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For Blue

ISSUE:  Autumn 1983
I don’t forget.
I recognize the bruised persimmon of your lips
on others around me. And if I never
see again the sweaty ribs when the body bends,
there’s you, picking from can’t-see to can’t-see.
And your fingers on the nape of my neck
when I’m about to wake. So when I call
my own girl Blue, it’s after you,
it’s for your one pale eye, shadowed
and blind as far back as I go. Lucille,
black French of your voodoo mother with airs,
that high yellow you cursed is almost my color
in your skinny lap—your hand on my belly
to feel the flicker of the tiny tail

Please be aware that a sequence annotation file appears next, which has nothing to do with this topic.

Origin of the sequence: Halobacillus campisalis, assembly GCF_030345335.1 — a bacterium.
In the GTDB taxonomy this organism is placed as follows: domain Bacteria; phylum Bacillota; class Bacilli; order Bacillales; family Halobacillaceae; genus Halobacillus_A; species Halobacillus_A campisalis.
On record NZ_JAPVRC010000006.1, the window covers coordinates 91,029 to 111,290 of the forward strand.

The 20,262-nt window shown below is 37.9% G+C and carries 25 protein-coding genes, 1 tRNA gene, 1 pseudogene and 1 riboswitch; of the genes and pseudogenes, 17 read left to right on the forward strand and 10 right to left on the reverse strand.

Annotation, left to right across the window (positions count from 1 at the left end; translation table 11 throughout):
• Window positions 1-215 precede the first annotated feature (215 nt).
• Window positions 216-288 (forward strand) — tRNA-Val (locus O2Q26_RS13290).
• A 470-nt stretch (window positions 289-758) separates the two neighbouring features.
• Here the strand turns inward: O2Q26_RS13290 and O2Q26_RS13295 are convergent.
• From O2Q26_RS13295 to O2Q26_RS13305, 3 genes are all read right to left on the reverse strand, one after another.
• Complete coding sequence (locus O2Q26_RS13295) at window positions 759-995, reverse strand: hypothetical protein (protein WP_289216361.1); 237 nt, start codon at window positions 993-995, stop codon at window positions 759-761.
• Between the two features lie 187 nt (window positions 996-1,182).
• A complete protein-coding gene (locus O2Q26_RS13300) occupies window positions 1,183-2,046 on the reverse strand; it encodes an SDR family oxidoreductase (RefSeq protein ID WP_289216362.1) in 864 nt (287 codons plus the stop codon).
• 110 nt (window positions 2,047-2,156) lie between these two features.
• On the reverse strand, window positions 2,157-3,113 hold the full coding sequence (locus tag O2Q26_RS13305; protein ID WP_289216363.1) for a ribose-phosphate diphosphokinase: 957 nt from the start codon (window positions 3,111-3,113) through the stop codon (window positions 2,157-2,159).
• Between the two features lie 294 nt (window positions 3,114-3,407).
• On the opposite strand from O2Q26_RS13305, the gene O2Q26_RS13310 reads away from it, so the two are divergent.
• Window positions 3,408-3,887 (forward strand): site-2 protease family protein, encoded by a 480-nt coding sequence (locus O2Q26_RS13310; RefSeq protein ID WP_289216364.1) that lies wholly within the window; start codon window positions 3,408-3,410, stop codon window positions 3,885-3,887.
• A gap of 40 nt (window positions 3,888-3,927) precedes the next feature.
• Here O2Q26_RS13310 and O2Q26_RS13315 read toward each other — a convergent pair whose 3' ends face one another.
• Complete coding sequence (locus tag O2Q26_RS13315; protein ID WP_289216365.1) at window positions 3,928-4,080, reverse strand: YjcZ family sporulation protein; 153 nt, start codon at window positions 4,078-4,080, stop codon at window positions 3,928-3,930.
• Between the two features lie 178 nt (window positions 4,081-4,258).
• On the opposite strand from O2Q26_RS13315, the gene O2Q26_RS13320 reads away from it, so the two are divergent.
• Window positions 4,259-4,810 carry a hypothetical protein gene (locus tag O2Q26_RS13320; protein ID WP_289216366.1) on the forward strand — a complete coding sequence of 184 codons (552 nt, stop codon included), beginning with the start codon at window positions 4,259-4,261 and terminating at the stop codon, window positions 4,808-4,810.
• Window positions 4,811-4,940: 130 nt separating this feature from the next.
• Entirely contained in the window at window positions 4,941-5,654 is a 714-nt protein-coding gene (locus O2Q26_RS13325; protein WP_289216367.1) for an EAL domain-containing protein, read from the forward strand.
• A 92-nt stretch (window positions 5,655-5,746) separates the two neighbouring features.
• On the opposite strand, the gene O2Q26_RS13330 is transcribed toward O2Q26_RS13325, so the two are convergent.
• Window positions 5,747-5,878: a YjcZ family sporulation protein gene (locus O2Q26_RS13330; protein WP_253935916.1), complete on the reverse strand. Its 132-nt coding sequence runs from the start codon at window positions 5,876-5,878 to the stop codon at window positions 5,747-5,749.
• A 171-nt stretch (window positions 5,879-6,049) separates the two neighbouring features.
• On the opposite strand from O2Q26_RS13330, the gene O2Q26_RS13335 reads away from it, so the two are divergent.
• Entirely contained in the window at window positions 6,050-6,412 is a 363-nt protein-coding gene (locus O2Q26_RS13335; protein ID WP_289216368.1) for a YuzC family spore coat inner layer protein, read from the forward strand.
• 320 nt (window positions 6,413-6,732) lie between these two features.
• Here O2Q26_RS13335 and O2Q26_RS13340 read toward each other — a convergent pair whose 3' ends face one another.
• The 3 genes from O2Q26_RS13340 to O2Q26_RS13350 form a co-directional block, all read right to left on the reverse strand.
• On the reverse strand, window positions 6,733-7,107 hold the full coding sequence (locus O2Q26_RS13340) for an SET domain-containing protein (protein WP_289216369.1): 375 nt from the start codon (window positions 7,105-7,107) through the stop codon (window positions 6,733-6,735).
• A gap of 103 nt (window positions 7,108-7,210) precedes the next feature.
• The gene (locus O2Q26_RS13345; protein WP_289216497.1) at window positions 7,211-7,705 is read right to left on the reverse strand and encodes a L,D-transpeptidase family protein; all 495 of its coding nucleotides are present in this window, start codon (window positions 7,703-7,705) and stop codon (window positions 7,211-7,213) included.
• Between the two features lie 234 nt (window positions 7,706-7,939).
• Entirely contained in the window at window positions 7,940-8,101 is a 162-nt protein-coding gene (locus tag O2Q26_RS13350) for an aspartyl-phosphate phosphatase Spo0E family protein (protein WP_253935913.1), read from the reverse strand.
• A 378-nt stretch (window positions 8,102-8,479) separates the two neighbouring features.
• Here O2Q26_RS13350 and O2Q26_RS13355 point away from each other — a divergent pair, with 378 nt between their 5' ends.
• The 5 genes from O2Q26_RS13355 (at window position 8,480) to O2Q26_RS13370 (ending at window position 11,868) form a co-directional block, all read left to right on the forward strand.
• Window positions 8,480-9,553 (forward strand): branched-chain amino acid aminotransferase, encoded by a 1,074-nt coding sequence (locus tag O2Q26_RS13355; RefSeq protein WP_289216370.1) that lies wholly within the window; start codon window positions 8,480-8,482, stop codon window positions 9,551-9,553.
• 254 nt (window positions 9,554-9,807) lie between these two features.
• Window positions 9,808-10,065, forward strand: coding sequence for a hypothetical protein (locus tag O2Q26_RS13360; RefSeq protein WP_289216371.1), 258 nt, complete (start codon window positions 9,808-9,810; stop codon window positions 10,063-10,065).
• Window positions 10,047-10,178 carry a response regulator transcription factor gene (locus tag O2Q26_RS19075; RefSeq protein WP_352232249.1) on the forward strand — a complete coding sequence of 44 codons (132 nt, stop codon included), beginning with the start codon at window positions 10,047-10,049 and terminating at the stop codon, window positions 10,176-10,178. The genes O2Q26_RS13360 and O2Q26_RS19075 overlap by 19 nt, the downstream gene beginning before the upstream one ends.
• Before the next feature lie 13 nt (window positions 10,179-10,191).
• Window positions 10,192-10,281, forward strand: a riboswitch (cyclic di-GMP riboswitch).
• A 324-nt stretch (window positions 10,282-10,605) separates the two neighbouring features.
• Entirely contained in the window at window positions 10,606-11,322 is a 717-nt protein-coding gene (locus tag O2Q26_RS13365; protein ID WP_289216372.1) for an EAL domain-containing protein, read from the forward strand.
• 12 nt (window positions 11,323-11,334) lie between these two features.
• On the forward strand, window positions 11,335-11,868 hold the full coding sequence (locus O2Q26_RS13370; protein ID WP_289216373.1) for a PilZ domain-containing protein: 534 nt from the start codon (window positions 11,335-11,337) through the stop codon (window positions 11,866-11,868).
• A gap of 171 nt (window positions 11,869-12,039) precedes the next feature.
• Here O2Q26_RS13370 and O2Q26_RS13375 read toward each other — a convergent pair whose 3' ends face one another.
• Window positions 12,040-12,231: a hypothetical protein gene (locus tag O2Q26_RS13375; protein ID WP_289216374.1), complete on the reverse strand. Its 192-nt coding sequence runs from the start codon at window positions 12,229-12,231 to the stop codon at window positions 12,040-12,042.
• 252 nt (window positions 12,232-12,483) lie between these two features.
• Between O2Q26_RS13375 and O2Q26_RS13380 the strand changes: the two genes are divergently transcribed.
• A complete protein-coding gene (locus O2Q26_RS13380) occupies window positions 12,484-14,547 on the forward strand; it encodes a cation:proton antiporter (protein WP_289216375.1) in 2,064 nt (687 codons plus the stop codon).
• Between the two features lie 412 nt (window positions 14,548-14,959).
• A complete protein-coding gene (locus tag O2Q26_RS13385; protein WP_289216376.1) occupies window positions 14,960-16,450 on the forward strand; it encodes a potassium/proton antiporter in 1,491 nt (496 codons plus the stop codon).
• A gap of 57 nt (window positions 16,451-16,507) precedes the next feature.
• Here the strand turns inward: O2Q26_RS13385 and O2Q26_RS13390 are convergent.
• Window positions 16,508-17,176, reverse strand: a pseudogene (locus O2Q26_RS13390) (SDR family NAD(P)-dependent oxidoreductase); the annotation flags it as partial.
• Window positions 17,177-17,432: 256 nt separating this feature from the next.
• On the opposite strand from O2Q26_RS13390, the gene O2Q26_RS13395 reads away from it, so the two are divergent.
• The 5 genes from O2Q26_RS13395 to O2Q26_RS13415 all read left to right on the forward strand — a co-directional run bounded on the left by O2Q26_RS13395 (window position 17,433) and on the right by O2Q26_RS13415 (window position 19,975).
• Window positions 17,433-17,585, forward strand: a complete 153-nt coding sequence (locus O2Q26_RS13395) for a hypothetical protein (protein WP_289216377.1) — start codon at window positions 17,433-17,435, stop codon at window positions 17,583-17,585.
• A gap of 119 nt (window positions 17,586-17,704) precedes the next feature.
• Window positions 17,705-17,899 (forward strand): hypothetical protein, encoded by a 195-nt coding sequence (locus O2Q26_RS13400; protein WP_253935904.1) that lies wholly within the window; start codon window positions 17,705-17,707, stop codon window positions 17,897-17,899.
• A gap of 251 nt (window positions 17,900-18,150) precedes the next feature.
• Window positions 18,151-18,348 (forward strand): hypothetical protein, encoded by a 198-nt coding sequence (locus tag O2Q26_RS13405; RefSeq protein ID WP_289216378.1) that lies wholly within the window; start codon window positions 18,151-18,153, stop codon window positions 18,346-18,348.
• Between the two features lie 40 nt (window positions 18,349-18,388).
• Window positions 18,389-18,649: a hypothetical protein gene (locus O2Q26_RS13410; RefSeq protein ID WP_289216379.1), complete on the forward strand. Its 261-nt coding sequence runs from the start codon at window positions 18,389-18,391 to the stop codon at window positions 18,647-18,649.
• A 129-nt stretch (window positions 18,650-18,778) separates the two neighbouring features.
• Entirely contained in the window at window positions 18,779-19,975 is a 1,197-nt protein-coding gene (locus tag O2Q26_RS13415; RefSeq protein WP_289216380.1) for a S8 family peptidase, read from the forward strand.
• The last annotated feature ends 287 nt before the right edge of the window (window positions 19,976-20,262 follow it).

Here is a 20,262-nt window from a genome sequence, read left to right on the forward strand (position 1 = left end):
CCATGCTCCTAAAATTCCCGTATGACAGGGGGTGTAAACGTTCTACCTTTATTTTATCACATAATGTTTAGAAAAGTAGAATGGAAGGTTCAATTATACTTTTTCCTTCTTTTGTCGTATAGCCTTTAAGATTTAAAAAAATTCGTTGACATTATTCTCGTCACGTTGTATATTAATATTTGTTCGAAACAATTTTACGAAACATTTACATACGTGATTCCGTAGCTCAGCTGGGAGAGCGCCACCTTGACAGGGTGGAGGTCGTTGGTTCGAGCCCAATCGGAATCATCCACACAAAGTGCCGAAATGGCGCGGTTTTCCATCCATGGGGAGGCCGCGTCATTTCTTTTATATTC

of another girl you said would grow there.
Black butterfly, the shoulder’s twitching bone,
you crouch in the roadside ditch
for morning clay, that last remedy the earth tries
to satisfy the ambiguous craving of the poor.
What you called a misery in the heart
wakes you. I almost always have a fever
and you put the fire in the glass
and the glass on my back. You are humming
to that purge and the circle eats the flame.
I am tasting your milk again, Annie Blue.
I’m tasting your spit and your black neck
like a clove in my mouth. And the good days
of sweet tea, hot water bread
gold in the pan, the carp and their liquid eyes.
The body is another kind of earth.
I don’t forget what you fed me.


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